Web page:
Every year, ESPN celebrates the greatness that is college basketball by showcasing a dozen games, back-to-back, on the network’s many channels, effectively putting those of us who eat, sleep and breathe basketball into a hoops coma.
The tip-off marathon culminates Tuesday, Nov. 1, when two of the nation’s traditional powerhouse programs meet in the State Farm Champions Classic. No. 8 Duke Blue Devils take on No. 3 Kentucky Wildcats in the Georgia Dome, the site of this year’s Final Four. Game time is scheduled for 9:30 p.m.
No. 14 Michigan State battles No. 7 Kansas in the first matchup of the Classic’s doubleheader. These four teams met in Madison Square Garden for the first Champions Classic last year.
Then, No. 2 Kentucky beat No. 11 Kansas 75-65 behind the stellar play of Terrence Jones, who flew to the NBA after Kentucky won its eighth National Championship last April.
Then-No. 6 Duke beat unranked Michigan St. 74-69 behind 26 points from Andre Dawkins. Dawkins will not play after opting to redshirt this season, despite having been in the Blue Devil rotation for much of the last two years.
Duke eventually lost to 15-seeded Lehigh in the NCAA Tournament Round of 64 after failing to shut down the dangerous C.J. McCollum, who torched the Blue Devils for 30 points to lead the Mountain Hawks in the upset.
This will be the 20th all-time meeting between the two blue-blood programs — the first since 2001 when they squared off in the Jimmy V Classic. The top-ranked Blue Devils took that one in overtime 95-92 behind Jason Williams’ 38 points, but the Wildcats hold an 11-8 edge in the series coming in to Tuesday’s contest.
Duke Player to Watch: Senior Forward Mason Plumlee
The 6-foot-10-inch Plumlee has been an integral part of Coach Mike Krzyzewski’s system the past three seasons and will need to have a huge year if the Blue Devils wish to compete in March and April.
He and fellow senior forward Ryan Kelly provide experience in the frontcourt, which should help Mason’s brother — freshman forward Marshall Plumlee — become acclimated to the pressures of playing for one of the most prestigious programs in the nation.
Plumlee is a gifted athlete despite his size and has impressed NBA scouts with his ability to run the floor, rebound and block shots on the defensive end. He will have to be more of an offensive threat in the low post for Duke to realize its full potential this season, which starts against Kentucky.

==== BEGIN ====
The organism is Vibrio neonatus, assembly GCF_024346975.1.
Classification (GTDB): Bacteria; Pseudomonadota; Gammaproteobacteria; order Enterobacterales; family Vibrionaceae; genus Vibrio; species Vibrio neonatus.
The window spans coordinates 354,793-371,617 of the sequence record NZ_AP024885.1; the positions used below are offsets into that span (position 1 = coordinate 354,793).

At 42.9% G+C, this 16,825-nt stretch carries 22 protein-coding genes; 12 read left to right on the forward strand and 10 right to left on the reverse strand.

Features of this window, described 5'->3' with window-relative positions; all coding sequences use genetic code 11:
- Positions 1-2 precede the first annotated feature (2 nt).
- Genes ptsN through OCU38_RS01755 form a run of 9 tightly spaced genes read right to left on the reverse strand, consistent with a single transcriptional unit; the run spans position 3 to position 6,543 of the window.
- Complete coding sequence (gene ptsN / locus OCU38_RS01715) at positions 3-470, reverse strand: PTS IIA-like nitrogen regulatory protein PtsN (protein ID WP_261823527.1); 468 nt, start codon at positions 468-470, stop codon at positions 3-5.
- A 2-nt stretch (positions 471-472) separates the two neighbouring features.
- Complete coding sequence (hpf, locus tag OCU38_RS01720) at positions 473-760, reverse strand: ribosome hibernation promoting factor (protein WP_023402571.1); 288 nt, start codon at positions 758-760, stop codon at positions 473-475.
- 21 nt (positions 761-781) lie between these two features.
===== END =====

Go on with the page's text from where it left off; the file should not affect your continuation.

Plumlee will likely get more touches down on the low block and with the plethora of shooters the Blue Devils have spacing the floor, could put up some gaudy numbers as the year progresses.
Six-foot-10-inch center Nerlens Noel, the top high school recruit in the country last year, should provide a challenge for Plumlee at both ends of the floor Tuesday night.
If Plumlee can work Noel on the offensive end while anchoring a Duke defense that struggled uncharacteristically last season, it could go a long way towards a win while providing a wake-up call for the rest of the nation: the Blue Devils are back to playing Duke basketball.
Kentucky Player to Watch: Sophomore Point Guard Ryan Harrow
Marquis Teague bolted for the NBA as part of Kentucky’s record-breaking draft class last season. As anyone familiar with the game will tell you, the point guard is the most important position in basketball: the extension of the coach on the floor.
Undoubtedly then, Harrow has some huge expectations coming into this season, his first as a Wildcat.
The 6-foot-2-inch guard transferred to Kentucky after last playing for NC State during the 2010-11 campaign. He averaged 9.3 points, 3.3 assists and 0.8 steals per game while shooting 39 percent from the floor during an injury-plagued season for the Wolfpack.
Harrow was forced to sit out a year due to NCAA Transfer Regulations, but still retains three more years of eligibility and will start at the point from the get-go for a John Calipari squad looking to repeat as National Champions.
The former ACC Rookie of the Week needs to find a way to get the talent around him involved — namely Noel, freshman guard Archie Goodwin, freshman forward Alex Poythress, freshman center Willie Cauley-Stein and sophomore forward Kyle Wiltjer — even if that means taking a backseat in the scoring department.
Harrow won’t be Teague overnight, but if he can take care of the basketball, play good perimeter defense, distribute the ball to his teammates and hit a clutch bucket every now and again, the Wildcats will be in good shape come tournament time.
Kentucky will go as the man running the show goes, and right now, that’s Harrow.
Prediction: Kentucky tops Duke 83-80 in a shootout
The Wildcats are young, inexperienced and have yet to play together in a game that actually counts. But against a Duke team that is suspect defensively, that might not matter.
If Kentucky’s newcomers can find a way to mesh early and this turns into a scoring contest, the scales will tip in the Wildcats’ favor. Calipari’s team is simply too versatile and gifted at both ends for Duke to keep up.
The Blue Devils can put up points in a hurry, but if the shots aren’t falling and the defense looks anything like last year’s, there won’t be anything Coach K can do to match Kentucky’s raw talent and athleticism.
Both squads have made a habit of breaking games wide open with well-timed runs the past few years. That holds true for this matchup, but expect it to remain tight throughout, with Kentucky pulling out a win in the Georgia Dome.
Regardless of the outcome, Duke-Kentucky will provide some entertaining basketball and a great way to kick off another year of college hoops.
Let the countdown to March begin.